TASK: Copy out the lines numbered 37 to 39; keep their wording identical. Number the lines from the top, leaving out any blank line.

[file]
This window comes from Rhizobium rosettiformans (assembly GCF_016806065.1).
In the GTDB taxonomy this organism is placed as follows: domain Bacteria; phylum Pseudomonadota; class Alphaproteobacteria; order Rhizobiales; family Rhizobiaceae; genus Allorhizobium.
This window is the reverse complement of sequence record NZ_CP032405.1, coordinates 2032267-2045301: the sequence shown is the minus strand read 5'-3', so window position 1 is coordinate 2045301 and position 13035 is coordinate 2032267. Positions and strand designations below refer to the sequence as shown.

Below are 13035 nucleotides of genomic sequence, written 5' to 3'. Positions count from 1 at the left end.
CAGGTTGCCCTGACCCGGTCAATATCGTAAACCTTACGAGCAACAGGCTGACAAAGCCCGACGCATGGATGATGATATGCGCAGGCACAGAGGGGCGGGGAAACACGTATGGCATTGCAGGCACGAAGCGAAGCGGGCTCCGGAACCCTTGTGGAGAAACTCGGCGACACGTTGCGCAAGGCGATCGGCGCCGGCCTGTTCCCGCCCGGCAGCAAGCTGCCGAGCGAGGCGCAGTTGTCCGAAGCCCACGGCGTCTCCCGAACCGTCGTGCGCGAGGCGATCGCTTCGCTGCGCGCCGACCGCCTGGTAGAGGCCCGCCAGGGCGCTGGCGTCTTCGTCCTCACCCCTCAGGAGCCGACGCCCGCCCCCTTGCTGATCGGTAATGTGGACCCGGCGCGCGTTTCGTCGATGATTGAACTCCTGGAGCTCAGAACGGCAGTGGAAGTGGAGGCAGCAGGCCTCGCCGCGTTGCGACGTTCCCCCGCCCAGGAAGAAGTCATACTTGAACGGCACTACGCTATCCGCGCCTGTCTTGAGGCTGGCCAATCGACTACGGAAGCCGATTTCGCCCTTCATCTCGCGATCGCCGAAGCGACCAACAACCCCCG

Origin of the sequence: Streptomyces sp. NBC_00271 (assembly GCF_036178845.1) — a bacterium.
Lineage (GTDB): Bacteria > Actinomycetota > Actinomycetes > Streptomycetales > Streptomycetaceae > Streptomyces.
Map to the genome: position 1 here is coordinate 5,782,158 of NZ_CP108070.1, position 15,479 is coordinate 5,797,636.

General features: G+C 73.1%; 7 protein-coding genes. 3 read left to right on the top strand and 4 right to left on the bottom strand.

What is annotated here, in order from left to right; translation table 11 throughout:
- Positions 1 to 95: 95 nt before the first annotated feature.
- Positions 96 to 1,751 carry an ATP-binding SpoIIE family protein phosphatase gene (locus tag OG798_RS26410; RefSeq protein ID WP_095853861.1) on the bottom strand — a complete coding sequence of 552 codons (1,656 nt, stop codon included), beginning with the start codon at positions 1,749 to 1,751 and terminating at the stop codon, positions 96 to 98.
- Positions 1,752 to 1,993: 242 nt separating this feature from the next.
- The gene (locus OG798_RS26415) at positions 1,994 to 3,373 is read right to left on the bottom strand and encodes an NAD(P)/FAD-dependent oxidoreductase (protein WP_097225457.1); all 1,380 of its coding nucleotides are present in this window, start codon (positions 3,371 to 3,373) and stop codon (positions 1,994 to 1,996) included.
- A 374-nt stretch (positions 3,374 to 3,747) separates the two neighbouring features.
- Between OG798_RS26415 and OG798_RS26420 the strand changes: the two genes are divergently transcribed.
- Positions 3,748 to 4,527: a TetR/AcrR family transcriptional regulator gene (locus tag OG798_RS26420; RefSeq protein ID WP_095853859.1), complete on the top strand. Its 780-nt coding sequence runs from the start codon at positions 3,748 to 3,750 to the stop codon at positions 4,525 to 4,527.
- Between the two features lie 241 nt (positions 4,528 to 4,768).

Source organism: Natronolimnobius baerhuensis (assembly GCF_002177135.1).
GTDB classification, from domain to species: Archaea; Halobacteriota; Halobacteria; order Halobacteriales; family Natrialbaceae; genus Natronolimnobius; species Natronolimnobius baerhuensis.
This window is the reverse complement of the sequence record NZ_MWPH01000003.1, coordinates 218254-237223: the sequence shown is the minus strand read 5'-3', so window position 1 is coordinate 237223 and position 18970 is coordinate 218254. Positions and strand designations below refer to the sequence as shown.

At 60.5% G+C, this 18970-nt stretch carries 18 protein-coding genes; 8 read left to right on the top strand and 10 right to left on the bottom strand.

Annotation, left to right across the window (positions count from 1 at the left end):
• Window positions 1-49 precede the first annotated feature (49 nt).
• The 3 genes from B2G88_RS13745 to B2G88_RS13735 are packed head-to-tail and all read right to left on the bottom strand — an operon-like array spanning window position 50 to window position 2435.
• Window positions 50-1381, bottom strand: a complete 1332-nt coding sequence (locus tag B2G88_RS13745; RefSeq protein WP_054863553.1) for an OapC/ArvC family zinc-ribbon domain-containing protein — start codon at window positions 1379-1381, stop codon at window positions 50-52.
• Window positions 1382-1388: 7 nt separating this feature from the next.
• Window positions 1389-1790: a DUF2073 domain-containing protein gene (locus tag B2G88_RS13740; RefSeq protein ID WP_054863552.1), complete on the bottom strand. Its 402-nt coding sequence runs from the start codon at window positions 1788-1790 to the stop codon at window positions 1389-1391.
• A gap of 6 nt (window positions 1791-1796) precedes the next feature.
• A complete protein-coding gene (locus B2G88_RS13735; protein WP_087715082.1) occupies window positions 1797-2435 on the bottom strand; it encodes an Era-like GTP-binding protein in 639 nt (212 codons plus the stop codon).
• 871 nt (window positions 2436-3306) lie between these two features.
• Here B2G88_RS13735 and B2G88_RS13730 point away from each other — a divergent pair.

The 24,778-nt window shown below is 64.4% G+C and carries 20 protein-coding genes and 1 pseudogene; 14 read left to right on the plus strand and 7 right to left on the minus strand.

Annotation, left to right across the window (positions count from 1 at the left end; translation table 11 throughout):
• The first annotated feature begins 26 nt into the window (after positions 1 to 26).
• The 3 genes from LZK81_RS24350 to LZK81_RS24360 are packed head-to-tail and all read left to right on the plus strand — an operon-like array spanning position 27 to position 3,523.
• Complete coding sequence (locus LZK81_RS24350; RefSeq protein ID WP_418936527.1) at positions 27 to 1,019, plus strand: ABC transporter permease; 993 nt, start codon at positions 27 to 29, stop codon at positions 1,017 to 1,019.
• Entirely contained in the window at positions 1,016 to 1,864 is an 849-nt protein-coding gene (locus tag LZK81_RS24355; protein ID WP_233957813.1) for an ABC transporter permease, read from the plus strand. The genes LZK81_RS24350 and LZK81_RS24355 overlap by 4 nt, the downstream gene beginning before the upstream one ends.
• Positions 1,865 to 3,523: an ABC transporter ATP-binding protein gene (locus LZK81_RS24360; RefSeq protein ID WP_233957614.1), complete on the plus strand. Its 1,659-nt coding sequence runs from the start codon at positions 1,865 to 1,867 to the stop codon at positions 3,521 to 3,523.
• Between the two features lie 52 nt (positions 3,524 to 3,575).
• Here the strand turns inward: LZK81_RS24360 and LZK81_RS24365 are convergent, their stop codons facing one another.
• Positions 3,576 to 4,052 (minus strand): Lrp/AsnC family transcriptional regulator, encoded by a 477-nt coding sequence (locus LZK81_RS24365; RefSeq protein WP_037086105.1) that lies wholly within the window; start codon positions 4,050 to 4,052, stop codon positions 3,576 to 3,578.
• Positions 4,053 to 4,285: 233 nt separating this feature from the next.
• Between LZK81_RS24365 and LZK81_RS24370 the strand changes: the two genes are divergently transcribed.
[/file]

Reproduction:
• Complete coding sequence (locus LZK81_RS24350; RefSeq protein ID WP_418936527.1) at positions 27 to 1,019, plus strand: ABC transporter permease; 993 nt, start codon at positions 27 to 29, stop codon at positions 1,017 to 1,019.
• Entirely contained in the window at positions 1,016 to 1,864 is an 849-nt protein-coding gene (locus tag LZK81_RS24355; protein ID WP_233957813.1) for an ABC transporter permease, read from the plus strand. The genes LZK81_RS24350 and LZK81_RS24355 overlap by 4 nt, the downstream gene beginning before the upstream one ends.
• Positions 1,865 to 3,523: an ABC transporter ATP-binding protein gene (locus LZK81_RS24360; RefSeq protein ID WP_233957614.1), complete on the plus strand. Its 1,659-nt coding sequence runs from the start codon at positions 1,865 to 1,867 to the stop codon at positions 3,521 to 3,523.